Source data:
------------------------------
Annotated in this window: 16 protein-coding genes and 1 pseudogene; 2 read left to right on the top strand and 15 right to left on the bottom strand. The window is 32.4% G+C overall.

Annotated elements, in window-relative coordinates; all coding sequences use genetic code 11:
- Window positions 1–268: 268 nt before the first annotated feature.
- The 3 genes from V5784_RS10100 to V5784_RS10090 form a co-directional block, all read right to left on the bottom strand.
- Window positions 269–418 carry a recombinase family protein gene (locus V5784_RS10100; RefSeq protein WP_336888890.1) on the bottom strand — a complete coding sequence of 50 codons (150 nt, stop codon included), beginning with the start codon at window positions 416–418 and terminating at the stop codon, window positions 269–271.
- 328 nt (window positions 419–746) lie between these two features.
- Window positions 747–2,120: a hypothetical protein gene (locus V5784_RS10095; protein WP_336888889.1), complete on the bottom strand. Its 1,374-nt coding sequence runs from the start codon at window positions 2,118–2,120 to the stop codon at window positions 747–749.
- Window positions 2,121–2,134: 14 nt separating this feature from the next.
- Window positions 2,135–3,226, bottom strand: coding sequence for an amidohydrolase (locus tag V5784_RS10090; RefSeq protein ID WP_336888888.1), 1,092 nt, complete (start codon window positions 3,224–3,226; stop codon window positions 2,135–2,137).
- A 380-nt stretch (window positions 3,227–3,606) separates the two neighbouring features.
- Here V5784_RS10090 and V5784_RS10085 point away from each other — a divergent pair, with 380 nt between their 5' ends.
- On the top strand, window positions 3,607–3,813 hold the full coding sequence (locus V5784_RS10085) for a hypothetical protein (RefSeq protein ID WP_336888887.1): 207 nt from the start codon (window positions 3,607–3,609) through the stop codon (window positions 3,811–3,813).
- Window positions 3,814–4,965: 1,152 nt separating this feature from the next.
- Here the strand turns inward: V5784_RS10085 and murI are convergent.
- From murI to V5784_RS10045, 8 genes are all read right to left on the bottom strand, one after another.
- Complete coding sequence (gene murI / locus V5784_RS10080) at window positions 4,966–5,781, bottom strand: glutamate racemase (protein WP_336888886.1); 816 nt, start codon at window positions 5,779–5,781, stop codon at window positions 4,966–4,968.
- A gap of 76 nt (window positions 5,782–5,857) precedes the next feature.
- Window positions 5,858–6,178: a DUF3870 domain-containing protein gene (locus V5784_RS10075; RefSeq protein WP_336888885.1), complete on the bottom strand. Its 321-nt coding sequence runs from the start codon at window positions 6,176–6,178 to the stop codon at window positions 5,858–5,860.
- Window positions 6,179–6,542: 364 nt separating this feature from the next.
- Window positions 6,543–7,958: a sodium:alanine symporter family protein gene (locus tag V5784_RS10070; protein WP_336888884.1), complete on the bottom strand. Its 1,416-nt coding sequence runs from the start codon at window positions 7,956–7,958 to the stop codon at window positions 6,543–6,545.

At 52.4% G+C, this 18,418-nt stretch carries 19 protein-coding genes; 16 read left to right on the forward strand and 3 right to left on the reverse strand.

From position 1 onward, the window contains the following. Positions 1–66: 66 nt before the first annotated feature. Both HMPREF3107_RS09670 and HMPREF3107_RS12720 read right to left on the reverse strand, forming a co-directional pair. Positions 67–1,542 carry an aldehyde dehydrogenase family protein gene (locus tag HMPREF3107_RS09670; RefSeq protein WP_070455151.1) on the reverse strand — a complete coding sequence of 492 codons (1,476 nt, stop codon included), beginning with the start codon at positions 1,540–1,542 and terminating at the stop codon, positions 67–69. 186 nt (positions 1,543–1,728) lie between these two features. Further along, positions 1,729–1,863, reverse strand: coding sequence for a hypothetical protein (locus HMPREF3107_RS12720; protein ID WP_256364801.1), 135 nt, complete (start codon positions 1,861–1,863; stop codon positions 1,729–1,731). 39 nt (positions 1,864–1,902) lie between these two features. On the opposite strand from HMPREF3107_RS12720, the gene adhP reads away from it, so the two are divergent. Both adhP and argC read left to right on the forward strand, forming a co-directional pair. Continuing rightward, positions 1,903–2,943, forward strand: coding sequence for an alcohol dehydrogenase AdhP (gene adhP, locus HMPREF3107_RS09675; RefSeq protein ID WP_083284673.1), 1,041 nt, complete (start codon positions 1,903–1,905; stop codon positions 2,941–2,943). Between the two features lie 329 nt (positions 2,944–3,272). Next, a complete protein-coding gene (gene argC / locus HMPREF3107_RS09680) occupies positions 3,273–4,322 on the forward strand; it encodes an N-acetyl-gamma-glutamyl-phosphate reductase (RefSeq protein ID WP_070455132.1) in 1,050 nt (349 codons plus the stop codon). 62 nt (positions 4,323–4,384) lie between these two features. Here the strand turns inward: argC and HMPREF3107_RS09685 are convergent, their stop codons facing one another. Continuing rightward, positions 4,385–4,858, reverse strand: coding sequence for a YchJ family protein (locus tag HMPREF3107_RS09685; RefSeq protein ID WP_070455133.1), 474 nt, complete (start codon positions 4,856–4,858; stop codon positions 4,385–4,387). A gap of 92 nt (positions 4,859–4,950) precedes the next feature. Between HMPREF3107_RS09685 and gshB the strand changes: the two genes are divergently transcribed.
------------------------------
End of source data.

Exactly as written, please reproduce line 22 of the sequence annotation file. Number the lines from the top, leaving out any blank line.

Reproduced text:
From position 1 onward, the window contains the following. Positions 1–66: 66 nt before the first annotated feature. Both HMPREF3107_RS09670 and HMPREF3107_RS12720 read right to left on the reverse strand, forming a co-directional pair. Positions 67–1,542 carry an aldehyde dehydrogenase family protein gene (locus tag HMPREF3107_RS09670; RefSeq protein WP_070455151.1) on the reverse strand — a complete coding sequence of 492 codons (1,476 nt, stop codon included), beginning with the start codon at positions 1,540–1,542 and terminating at the stop codon, positions 67–69. 186 nt (positions 1,543–1,728) lie between these two features. Further along, positions 1,729–1,863, reverse strand: coding sequence for a hypothetical protein (locus HMPREF3107_RS12720; protein ID WP_256364801.1), 135 nt, complete (start codon positions 1,861–1,863; stop codon positions 1,729–1,731). 39 nt (positions 1,864–1,902) lie between these two features. On the opposite strand from HMPREF3107_RS12720, the gene adhP reads away from it, so the two are divergent. Both adhP and argC read left to right on the forward strand, forming a co-directional pair. Continuing rightward, positions 1,903–2,943, forward strand: coding sequence for an alcohol dehydrogenase AdhP (gene adhP, locus HMPREF3107_RS09675; RefSeq protein ID WP_083284673.1), 1,041 nt, complete (start codon positions 1,903–1,905; stop codon positions 2,941–2,943). Between the two features lie 329 nt (positions 2,944–3,272). Next, a complete protein-coding gene (gene argC / locus HMPREF3107_RS09680) occupies positions 3,273–4,322 on the forward strand; it encodes an N-acetyl-gamma-glutamyl-phosphate reductase (RefSeq protein ID WP_070455132.1) in 1,050 nt (349 codons plus the stop codon). 62 nt (positions 4,323–4,384) lie between these two features. Here the strand turns inward: argC and HMPREF3107_RS09685 are convergent, their stop codons facing one another. Continuing rightward, positions 4,385–4,858, reverse strand: coding sequence for a YchJ family protein (locus tag HMPREF3107_RS09685; RefSeq protein ID WP_070455133.1), 474 nt, complete (start codon positions 4,856–4,858; stop codon positions 4,385–4,387). A gap of 92 nt (positions 4,859–4,950) precedes the next feature. Between HMPREF3107_RS09685 and gshB the strand changes: the two genes are divergently transcribed.